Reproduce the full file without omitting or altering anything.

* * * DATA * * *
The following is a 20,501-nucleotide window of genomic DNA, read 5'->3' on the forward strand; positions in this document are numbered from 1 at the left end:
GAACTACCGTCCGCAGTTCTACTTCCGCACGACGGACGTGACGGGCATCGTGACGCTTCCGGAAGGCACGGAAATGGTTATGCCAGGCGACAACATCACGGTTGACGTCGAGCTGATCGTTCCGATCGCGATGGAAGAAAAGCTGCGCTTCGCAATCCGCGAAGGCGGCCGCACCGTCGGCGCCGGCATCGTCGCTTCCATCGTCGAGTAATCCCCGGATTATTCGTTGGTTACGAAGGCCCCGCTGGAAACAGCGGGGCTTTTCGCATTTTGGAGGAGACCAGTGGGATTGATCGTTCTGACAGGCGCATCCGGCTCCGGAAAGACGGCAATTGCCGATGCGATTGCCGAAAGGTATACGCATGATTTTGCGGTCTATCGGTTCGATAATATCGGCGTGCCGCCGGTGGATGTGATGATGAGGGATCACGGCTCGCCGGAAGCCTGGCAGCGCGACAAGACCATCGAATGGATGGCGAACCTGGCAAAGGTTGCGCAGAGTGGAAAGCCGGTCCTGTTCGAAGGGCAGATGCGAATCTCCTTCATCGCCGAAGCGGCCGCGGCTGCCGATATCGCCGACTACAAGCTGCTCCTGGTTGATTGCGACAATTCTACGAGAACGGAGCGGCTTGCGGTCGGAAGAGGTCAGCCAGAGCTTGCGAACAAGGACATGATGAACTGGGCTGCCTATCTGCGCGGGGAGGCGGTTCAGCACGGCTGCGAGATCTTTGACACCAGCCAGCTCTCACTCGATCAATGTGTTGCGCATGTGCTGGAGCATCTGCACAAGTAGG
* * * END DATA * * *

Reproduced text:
The following is a 20,501-nucleotide window of genomic DNA, read 5'->3' on the forward strand; positions in this document are numbered from 1 at the left end:
GAACTACCGTCCGCAGTTCTACTTCCGCACGACGGACGTGACGGGCATCGTGACGCTTCCGGAAGGCACGGAAATGGTTATGCCAGGCGACAACATCACGGTTGACGTCGAGCTGATCGTTCCGATCGCGATGGAAGAAAAGCTGCGCTTCGCAATCCGCGAAGGCGGCCGCACCGTCGGCGCCGGCATCGTCGCTTCCATCGTCGAGTAATCCCCGGATTATTCGTTGGTTACGAAGGCCCCGCTGGAAACAGCGGGGCTTTTCGCATTTTGGAGGAGACCAGTGGGATTGATCGTTCTGACAGGCGCATCCGGCTCCGGAAAGACGGCAATTGCCGATGCGATTGCCGAAAGGTATACGCATGATTTTGCGGTCTATCGGTTCGATAATATCGGCGTGCCGCCGGTGGATGTGATGATGAGGGATCACGGCTCGCCGGAAGCCTGGCAGCGCGACAAGACCATCGAATGGATGGCGAACCTGGCAAAGGTTGCGCAGAGTGGAAAGCCGGTCCTGTTCGAAGGGCAGATGCGAATCTCCTTCATCGCCGAAGCGGCCGCGGCTGCCGATATCGCCGACTACAAGCTGCTCCTGGTTGATTGCGACAATTCTACGAGAACGGAGCGGCTTGCGGTCGGAAGAGGTCAGCCAGAGCTTGCGAACAAGGACATGATGAACTGGGCTGCCTATCTGCGCGGGGAGGCGGTTCAGCACGGCTGCGAGATCTTTGACACCAGCCAGCTCTCACTCGATCAATGTGTTGCGCATGTGCTGGAGCATCTGCACAAGTAGG